To be most helpful on ridiculous questions, just say no

When someone asks you “what is the average click through rate for Google,” or, “what is a good conversion rate,” find a kind way to let them know that the question is unanswerable, or that the answer is counterproductive. For years, we’ve been answering unanswerable questions in an effort to appear smart and helpful, or out of fear that the organization will lash out at you for not being prepared, but answering these questions damages you and it damages your business.

Our role is not to serve the needs of people with questions, but to help people make those questions and the organizations asking them smarter over time. One of the best things we can do is try to understand the motivation for a question like this, rather than just answering the question. If someone asks you what percentage of people click on Google paid listings vs. natural search, try to get more information about their needs, rather than simply answering the question. Of course, there is an answer; there is a percentage of clicks on each one, but does that percentage translate equally to The King’s Speech Showtimes, Atlanta weather, how to tie a bow tie, and brown leather shoes? Of course not.

It’s likely that what they really want to know is whether an investment in SEO or paid search is worth it. What would we expect in terms of traffic, how does that translate to sales, new customers, ROI, etc. versus the costs involved? What should we target first?

These are interesting questions, and ones you can be very helpful with.

But when we try to be helpful and answer questions about the “right” this, the “best” that, or the “average” such-and-such, we slow down our organization. Why? Because information is about action, and this type of information gets us to action more slowly, in some cases. More often than not, you’ll find that these questions are about comparisons: how are we doing vs the right, the best, or the average? Yes, identifying these gaps will cause action, but the answers to these types of questions are “numb”: we can see a gap between us and the norm or the best, but we can’t really identify its specifics or see a clear course to improvement.

As an analyst, you will be asked all sorts of whacky questions. When you get them, find a good way of helping mold these questions into more useful, insightful, and actionable ones. When I say, “just say no,” I don’t mean to not be helpful. I mean be incredibly helpful, but about the root of their concern, not the surface.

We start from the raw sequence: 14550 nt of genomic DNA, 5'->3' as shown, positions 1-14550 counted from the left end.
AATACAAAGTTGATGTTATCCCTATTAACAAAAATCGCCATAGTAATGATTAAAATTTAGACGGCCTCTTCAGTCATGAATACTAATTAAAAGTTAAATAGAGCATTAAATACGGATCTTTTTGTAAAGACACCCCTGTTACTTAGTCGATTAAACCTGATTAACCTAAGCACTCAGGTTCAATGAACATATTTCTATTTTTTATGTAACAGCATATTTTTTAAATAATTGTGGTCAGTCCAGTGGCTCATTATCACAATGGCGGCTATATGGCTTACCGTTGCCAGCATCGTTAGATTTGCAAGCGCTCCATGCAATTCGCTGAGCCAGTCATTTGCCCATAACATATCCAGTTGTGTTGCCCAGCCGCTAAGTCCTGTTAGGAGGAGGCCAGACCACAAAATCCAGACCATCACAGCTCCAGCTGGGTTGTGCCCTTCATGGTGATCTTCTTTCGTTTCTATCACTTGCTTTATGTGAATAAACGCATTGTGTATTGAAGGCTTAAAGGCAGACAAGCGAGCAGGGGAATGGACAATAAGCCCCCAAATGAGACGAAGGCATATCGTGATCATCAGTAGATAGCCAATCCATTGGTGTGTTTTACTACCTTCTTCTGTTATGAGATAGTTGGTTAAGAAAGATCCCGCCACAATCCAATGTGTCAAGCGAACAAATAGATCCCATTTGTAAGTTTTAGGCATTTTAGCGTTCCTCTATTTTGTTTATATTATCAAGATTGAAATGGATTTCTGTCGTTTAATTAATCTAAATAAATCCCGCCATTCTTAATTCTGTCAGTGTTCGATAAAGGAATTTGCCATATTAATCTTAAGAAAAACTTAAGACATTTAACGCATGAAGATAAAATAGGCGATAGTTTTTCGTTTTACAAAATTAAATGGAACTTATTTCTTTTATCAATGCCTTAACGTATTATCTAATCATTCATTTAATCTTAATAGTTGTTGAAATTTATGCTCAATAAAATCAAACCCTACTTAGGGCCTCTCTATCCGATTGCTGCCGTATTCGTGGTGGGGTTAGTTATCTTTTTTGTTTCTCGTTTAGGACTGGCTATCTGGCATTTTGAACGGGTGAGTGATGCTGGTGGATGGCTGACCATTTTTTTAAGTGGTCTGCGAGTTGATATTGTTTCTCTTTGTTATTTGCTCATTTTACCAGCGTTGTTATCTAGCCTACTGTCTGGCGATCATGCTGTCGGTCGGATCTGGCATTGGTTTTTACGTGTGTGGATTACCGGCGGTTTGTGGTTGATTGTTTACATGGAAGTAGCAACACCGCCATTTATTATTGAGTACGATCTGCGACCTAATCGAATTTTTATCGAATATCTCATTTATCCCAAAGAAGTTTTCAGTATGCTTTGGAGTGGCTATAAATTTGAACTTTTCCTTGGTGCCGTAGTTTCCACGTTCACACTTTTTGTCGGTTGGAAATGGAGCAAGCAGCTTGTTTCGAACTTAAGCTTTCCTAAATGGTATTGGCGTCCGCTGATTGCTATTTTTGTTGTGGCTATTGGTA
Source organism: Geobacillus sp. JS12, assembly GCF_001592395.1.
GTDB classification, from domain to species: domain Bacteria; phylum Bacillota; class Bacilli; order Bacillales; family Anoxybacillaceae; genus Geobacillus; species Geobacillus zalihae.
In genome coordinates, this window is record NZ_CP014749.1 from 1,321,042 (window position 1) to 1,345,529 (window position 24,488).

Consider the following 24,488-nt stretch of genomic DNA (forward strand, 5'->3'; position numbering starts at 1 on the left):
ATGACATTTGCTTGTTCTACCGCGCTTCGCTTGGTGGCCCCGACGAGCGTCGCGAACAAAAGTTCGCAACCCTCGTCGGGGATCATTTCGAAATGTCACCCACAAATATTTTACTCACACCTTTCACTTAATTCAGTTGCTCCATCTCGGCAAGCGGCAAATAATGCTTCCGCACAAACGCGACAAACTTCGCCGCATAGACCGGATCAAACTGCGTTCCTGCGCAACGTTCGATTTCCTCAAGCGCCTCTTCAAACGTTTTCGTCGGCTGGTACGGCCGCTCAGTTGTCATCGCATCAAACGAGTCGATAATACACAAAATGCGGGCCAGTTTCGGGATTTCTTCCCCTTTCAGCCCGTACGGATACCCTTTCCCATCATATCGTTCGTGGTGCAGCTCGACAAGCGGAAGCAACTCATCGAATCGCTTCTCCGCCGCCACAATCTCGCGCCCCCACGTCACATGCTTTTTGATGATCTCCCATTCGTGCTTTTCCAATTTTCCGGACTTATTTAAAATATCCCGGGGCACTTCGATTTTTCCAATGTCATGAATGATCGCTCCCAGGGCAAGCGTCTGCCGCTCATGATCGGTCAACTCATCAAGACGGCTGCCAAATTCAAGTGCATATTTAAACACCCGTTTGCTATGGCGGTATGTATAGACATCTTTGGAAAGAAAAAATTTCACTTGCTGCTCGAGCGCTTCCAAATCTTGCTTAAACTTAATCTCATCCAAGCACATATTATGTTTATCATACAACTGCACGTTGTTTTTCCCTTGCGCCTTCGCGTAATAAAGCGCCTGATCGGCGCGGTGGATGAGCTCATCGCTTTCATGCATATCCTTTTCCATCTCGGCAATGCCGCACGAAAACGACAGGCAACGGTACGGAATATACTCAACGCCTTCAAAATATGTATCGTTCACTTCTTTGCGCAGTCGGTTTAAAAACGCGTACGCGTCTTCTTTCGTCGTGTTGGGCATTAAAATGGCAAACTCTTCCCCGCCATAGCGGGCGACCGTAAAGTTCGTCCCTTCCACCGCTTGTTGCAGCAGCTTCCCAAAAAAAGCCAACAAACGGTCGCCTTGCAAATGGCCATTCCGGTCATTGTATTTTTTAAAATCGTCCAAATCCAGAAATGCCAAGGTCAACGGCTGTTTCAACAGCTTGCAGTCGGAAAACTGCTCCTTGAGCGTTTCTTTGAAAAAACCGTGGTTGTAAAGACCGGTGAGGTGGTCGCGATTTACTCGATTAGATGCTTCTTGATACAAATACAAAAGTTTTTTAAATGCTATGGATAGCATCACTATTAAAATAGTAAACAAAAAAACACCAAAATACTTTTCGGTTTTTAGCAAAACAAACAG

The first few times you do this, especially if you haven’t before, it may get a little ugly. But be confident that you’ll save face: you have the information they need, and what you have is so much better than they expected. Engage them and tell them that you think behind their question is some really interesting stuff. If you need a day or two to dig in, ask for it, and tell them they won’t be disappointed. They won’t be.

What happens next is that people will no longer come to you with a list of surface questions. They will come to you with their real problems. And that’s a much better version of our jobs.

What if it blows up in your face? All I can tell you is that it’s a really good job market out there, and more and more organizations are looking for thoughtful analysts, rather than question answerers. It’s getting easier to make this the job you want it to be. Don’t regret not trying out of fear.

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  1. Absolutely true. With the right delivery, this will work in your favour. You can eventually build trust by explaining that their question is stupid and you would be stupid to answer it (paraphrase please). Time is valuable – if they want a metric, they don’t need you, they can find it in an out-of-the-box report. If they want to understand what is happening on a site, then you can step in and save the day. In the long run, they’ll thank you for it.
    And the black eye will heal eventually.

    Posted February 28, 2011 at 11:34 am | Permalink
  2. John

    Generic versions of approaches that are useful in getting to where Evan wants you to be:

    “That’s an interesting question, would you mind telling me how you came up with it?”

    “Wow, other people have asked that too. Why does everyone want to know that?”

    “I’m just a simple analyst, but I’d like to learn more about the business — can you tell me what decisions you’re trying to make with the data you asked for?”

    “I don’t think we can do that, but if you tell me what you’re trying to do with that data, I might be able to come up with an alternative.”

    Posted March 2, 2011 at 12:37 pm | Permalink